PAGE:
Today's topic is bring versus take.
Exceptions: "Bring" and "Take" in Idioms
I suspect one reason some people are confused about "bring" and "take" is that there are many exceptions to the basic rules. For example, idioms such as "bring someone down a peg" and "take a bath" and phrasal verbs such as "bring up," "bring about," "take down," and "take after" don't comply with the rule that "bring" means to cause something to come to the speaker and "take" means to cause something to go away from the speaker.
Exceptions: “Bring” and “Take” for Future Events
Further, the simple rules fall apart when you consider an event in the future where nobody has arrived yet. Do you bring rum cake to the school bazaar or do you take rum cake to the school bazaar? It simply depends on where you want to place the emphasis of the sentence—which perspective you want to adopt.
If you want to focus on the school and write from the perspective of the bazaar, you bring the cake to the bazaar.
If you want to focus on your kitchen and write from the perspective of home, then you take the cake to the bazaar (which puts the focus on taking it away from your home).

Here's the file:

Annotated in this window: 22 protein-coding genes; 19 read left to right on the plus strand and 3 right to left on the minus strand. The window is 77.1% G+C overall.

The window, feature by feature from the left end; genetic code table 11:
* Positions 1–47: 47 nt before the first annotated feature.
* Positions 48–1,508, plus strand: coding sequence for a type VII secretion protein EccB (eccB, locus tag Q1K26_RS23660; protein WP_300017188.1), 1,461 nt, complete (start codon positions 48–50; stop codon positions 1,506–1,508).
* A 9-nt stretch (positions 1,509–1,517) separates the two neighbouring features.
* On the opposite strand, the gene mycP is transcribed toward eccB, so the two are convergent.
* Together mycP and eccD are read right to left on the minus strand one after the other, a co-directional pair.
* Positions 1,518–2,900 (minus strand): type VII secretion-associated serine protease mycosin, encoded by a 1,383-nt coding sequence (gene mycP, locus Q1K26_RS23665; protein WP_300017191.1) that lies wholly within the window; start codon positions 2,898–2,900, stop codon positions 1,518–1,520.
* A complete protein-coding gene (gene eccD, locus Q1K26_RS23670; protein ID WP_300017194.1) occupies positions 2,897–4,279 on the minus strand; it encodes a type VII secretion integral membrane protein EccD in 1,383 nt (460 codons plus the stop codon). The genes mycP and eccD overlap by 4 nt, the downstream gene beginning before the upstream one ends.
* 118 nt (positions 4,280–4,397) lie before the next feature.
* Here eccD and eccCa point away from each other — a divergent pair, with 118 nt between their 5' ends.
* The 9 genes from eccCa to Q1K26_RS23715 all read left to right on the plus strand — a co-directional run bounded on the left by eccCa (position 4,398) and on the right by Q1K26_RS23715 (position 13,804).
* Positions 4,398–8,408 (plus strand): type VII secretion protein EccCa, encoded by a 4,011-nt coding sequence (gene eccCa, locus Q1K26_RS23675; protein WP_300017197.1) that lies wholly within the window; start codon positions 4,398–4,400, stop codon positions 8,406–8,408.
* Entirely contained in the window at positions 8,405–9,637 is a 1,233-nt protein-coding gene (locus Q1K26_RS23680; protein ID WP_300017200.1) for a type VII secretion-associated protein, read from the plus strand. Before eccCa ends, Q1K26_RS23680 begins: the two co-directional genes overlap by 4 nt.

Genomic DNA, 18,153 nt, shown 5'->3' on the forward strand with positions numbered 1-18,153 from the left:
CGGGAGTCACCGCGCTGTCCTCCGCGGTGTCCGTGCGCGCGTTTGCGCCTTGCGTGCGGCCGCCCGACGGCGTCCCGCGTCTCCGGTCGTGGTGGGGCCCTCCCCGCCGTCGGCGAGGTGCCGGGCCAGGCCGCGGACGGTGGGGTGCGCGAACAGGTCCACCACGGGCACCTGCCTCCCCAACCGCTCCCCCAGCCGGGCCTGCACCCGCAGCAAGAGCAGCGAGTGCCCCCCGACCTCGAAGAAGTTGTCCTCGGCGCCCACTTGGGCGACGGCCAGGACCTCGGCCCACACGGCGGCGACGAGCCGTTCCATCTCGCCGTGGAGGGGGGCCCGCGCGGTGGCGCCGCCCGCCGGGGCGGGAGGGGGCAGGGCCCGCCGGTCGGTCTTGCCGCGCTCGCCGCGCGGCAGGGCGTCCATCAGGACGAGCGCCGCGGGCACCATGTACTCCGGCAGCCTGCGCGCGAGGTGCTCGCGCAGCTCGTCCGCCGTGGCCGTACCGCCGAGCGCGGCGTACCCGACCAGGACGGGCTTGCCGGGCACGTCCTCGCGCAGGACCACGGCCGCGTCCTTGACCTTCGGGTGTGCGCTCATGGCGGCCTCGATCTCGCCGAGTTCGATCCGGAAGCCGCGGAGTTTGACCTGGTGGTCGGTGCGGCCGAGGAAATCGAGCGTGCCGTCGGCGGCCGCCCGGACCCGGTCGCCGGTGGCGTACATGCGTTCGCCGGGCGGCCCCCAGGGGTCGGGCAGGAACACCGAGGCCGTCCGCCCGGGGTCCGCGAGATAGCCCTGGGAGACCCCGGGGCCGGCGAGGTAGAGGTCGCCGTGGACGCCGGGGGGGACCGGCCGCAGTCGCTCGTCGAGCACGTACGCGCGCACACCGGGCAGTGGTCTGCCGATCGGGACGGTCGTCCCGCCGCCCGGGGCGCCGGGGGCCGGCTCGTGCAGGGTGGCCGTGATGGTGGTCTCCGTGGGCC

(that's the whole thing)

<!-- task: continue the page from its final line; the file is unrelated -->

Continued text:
When you start writing about the future and have to choose between “bring” and “take,” imagine where you are in the scenario, and make your word choice based on that location.
The Past Tense of “Bring”
As an aside, the past tense of “bring” is “brought,” as in, “He brought me flowers.” In some regions people say “brung” or “brang,” but it isn't standard English.
What About "Come" and "Go"?
An interesting note is that the words “come” and “go” follow rules that are similar to those for “bring” and “take.”
“Come” is like “bring”: you ask people to come here—to come to where you are. “Go” is like “take”: you tell people to go away—to move away from your location. Aardvark and Squiggly will come to my party, and when Aardvark calls Squiggly, he'll say, “Let's go to Grammar Girl's party.”
Next: The Quirky Irish Twist on "Bring" and "Take"